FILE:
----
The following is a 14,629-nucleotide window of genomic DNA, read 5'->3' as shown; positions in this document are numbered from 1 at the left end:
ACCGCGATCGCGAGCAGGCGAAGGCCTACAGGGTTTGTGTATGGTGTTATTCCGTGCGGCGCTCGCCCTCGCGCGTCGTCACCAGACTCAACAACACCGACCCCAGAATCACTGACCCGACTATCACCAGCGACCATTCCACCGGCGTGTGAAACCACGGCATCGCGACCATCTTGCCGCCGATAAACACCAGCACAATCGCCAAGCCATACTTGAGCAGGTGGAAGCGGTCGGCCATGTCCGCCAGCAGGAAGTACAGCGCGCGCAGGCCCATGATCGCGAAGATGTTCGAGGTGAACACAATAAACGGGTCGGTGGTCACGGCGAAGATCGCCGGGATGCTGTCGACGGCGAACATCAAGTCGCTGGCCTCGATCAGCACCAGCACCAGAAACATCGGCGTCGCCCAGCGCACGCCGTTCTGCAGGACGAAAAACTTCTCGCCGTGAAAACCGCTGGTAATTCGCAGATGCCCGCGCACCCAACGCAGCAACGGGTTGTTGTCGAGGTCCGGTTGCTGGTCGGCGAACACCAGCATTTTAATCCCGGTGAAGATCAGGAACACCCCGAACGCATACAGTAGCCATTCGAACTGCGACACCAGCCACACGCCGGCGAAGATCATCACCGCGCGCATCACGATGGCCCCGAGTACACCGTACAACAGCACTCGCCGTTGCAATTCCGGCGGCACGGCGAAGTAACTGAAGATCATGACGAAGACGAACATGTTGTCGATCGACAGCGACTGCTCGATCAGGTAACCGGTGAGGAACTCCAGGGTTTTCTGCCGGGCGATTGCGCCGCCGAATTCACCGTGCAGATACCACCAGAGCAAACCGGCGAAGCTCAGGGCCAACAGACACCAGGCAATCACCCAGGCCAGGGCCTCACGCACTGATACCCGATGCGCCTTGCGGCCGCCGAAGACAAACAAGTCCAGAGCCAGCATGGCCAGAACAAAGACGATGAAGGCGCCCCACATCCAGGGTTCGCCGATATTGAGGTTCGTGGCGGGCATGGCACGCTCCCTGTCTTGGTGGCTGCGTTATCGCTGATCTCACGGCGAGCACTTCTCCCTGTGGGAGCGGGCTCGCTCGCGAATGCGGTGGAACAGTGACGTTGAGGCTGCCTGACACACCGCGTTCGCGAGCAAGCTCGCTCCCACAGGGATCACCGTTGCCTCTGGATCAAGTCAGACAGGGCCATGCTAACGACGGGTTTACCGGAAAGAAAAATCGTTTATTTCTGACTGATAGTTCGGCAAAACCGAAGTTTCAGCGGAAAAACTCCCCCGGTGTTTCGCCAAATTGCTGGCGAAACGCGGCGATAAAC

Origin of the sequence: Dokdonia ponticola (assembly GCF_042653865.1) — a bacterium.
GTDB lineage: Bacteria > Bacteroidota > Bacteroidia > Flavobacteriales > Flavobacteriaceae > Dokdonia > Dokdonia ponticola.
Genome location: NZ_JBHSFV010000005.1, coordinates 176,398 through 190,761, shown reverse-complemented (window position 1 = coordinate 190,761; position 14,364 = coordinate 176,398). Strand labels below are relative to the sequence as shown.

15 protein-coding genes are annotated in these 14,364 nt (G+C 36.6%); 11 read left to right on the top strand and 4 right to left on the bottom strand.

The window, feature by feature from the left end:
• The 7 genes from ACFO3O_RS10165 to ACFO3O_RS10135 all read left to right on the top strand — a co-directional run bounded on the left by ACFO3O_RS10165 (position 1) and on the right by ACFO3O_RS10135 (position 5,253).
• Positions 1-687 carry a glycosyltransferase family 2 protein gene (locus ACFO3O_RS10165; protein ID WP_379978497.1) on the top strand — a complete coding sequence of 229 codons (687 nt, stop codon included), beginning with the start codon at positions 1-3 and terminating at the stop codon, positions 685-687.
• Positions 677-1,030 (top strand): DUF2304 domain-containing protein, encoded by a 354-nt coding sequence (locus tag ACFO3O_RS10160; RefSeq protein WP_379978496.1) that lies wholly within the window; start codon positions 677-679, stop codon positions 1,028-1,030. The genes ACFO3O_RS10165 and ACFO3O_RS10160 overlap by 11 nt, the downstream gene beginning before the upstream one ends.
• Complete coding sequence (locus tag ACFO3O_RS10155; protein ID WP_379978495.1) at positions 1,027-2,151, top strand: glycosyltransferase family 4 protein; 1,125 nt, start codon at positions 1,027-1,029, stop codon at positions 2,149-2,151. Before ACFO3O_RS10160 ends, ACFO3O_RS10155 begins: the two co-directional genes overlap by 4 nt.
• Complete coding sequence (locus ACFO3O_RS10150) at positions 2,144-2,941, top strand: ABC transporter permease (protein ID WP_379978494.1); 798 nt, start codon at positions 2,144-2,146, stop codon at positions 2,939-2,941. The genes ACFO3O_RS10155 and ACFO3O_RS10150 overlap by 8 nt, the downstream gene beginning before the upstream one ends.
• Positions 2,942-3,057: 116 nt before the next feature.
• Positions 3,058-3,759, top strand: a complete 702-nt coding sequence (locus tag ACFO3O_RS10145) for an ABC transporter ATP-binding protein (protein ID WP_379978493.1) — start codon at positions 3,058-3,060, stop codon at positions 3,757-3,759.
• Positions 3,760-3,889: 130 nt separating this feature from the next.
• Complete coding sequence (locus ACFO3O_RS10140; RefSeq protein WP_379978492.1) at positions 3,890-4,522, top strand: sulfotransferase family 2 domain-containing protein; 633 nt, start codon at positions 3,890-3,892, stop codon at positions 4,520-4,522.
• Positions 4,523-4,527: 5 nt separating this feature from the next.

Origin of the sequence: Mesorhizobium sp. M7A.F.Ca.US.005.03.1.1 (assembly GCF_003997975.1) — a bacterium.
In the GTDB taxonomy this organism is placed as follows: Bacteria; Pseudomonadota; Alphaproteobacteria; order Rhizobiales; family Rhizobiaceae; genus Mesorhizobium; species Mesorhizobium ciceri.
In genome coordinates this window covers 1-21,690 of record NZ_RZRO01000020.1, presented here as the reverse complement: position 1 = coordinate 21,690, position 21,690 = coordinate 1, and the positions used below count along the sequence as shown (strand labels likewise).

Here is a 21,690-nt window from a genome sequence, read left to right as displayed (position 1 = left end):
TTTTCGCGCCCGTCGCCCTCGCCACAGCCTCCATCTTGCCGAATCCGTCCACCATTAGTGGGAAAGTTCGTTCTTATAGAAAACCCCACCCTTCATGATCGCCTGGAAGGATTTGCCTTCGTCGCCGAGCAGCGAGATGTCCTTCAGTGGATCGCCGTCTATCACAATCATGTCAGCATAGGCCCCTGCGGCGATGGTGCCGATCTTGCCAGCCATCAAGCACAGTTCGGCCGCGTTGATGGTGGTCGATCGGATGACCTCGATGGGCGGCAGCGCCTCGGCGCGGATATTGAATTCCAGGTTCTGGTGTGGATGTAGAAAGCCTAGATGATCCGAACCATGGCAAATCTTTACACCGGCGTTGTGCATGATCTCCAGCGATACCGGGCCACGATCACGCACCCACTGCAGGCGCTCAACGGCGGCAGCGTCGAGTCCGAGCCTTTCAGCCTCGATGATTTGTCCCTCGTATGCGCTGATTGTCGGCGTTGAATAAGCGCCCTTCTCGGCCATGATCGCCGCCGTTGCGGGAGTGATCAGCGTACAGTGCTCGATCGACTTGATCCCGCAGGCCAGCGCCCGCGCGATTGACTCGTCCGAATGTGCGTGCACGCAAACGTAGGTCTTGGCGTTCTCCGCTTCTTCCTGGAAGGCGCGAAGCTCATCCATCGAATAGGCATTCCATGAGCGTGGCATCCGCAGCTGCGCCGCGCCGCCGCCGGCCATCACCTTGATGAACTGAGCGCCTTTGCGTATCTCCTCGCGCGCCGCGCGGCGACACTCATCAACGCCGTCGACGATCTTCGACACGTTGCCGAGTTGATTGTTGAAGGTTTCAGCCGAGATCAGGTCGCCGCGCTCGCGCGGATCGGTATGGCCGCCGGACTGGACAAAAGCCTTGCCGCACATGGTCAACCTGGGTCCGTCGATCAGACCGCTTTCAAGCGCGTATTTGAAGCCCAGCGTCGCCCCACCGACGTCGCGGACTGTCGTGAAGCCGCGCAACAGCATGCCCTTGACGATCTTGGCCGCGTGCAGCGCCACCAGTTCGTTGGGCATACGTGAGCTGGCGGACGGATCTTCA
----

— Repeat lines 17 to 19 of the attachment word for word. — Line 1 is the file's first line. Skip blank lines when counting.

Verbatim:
• Positions 4,523-4,527: 5 nt separating this feature from the next.

Origin of the sequence: Mesorhizobium sp. M7A.F.Ca.US.005.03.1.1 (assembly GCF_003997975.1) — a bacterium.
In the GTDB taxonomy this organism is placed as follows: Bacteria; Pseudomonadota; Alphaproteobacteria; order Rhizobiales; family Rhizobiaceae; genus Mesorhizobium; species Mesorhizobium ciceri.